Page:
3. Again, many states considered the serious social and policy ramifications...and moved forward.
Well, that's about half of the so called "myths and claims" - and that's about all I can stomach for now. Watch for Part Two later this week (hopefully before Adelson addresses the multitudes at the Global Gaming Expo).  As always, your comments are welcome.

Thursday, September 18, 2014

My New Passion - Trolling Adelson

As my wife and I approach retirement (three years away), we’ve discussed how to spend our not-working-anymore time “for the good.”  Mona has considered the problem of adult illiteracy, and working with groups to combat this problem.  I commend her - the ability to read is the key to everything - learning, understanding, and so much more.  For me, I’ve decided that I will test out being a troll.

Specifically, I hate the idea of big money controlling everything, including our government, and there’s no bigger Public Enemy #1 than Sheldon Adelson.  So I’ve decided to be the thorn in his side, the pain in his buttocks, the troll who monitors his “Coalition to Stop Online Gambling” websites.  It’s the least I can do, and I usually do the least I can do.

I try to check both the original website and their Facebook page. That’s not an easy task - one needs a strong stomach.  Both sites are big on hype and scare tactics, and short on facts.  The Facebook page is especially fun - they tend to take news tidbits and repost the same thing over and over with different headlines, just to make it look like something is happening.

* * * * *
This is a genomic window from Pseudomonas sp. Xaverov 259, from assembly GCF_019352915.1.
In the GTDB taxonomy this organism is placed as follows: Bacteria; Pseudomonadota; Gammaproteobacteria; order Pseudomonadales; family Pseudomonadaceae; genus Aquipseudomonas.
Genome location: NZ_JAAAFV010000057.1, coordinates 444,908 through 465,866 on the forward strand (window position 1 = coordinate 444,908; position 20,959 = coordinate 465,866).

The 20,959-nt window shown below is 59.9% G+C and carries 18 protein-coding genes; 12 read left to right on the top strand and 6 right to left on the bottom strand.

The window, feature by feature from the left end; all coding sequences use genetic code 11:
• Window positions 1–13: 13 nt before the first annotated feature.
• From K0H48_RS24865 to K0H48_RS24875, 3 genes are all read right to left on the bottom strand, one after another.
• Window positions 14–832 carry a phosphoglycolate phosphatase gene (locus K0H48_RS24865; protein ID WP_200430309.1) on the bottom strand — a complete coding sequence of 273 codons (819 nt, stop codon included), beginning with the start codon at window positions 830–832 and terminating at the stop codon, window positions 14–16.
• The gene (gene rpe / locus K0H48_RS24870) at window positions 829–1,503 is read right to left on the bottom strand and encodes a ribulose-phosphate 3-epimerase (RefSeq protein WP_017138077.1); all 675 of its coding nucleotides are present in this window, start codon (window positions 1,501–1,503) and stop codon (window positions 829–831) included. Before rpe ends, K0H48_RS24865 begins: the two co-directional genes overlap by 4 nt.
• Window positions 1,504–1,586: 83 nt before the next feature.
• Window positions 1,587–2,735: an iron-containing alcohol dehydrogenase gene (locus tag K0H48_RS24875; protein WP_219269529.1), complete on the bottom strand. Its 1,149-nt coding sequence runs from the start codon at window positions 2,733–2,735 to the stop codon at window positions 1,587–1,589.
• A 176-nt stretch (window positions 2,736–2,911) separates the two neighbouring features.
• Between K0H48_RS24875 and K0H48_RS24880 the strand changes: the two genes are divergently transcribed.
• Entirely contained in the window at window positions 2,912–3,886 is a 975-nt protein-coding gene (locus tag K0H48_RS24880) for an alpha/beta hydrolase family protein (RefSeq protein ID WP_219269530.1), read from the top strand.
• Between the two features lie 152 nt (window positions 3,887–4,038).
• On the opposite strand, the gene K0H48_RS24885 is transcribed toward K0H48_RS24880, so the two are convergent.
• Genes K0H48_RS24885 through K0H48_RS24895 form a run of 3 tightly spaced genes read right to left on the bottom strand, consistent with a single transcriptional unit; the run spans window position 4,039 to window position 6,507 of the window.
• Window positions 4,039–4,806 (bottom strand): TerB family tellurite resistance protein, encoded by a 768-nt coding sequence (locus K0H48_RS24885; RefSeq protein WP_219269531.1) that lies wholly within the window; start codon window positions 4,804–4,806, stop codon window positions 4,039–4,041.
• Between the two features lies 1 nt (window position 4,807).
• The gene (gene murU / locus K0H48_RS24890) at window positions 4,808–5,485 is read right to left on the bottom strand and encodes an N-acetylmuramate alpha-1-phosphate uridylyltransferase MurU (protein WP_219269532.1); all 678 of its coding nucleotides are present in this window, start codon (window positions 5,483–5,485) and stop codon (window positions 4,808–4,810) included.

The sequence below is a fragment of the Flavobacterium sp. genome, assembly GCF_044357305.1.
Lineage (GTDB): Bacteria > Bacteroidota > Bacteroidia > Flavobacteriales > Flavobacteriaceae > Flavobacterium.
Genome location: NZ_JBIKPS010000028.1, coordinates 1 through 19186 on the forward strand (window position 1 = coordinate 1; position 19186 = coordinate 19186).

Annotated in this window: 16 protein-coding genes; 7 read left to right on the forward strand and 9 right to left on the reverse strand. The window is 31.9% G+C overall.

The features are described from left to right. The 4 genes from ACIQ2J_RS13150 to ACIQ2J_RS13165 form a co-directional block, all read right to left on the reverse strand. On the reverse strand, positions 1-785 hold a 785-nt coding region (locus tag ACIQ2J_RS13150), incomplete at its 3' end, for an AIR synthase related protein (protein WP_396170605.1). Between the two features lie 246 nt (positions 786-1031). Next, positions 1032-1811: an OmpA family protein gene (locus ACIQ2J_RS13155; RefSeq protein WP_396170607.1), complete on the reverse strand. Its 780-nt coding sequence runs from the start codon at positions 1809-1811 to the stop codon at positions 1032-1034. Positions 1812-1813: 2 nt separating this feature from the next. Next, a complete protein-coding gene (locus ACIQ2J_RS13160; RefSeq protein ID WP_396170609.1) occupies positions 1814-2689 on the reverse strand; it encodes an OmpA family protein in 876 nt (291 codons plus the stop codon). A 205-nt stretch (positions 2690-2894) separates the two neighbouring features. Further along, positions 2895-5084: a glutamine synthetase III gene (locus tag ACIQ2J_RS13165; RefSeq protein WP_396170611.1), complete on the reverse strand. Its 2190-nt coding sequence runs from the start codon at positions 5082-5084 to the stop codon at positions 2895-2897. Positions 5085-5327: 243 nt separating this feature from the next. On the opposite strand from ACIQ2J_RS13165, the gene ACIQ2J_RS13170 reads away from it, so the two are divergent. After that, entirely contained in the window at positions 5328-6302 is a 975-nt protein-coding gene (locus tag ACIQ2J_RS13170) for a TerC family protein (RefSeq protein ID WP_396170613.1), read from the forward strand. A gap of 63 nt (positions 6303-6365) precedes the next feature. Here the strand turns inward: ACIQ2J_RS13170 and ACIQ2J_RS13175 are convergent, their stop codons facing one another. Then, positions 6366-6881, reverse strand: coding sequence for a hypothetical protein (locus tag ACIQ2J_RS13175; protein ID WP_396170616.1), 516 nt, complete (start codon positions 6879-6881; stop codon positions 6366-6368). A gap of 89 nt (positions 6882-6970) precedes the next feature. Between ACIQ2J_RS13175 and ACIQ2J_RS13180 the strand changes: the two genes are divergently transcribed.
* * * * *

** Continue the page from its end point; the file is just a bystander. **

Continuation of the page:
I try to “help” Shelly and his friends by providing the missing pieces…like actual facts.  For example, the StopInternetGambling Facebook page had news about the dip in revenues from New Jersey online gaming…several times.  I couldn’t understand why they’d trumpet this - it’s like the retirees in the old folks’ homes who complain that the food is horrible…and in such small portions!  So when the August numbers were released, showing an uptick, I posted that news on their site.

The Facebook page also has direct appeals to visitors to join them, like, “Tell Congress to restore the federal ban on Internet gambling through our website” but they forgot to give reasons for doing so.  So I thought I could be of assistance - I found this recent article from Forbes (September 9) about California’s online gaming being on hold, where their fearless leader was cited:

"Among the reasons for optimism has been the presence of a number of lawmakers who support the measure, but roadblocks have been set for a number of reasons, including the presence of casino magnate Sheldon Adelson. The politically active Adelson has already contributed north of $300,000 to slow the legalization of online gambling over fears that the industry could harm land-based casino business, where Adelson has a heavy stake." (emphasis mine).

I hope that helps.

I plan to keep at this even if/when they bar me from their Facebook page (they can’t keep me from their website, and there are ways to get the FB info - I can bribe that kid in their ads to steal his Dad’s password so I can override the barring, or something.  It’s pretty cool.).  In the meantime, if I did not invite you to join C4SIG - the Coalition to Counteract the Coalition to Stop Online Gambling - I apologize (it was a rush job just to get the FB site up and going).  Take this opportunity now to go to the site and join, post pro-online-poker items (or anti-Adelson items - same difference).  Yes, we don’t have his money (and truthfully, that’s the big thing to overcome), but we also don’t have his looks, and we all can be thankful for that.

We also have the PPA on our side, as well as millions of poker players, poker-friendly politicians, and one more thing.  We’re right.  Let freedom ring and shuffle up and deal!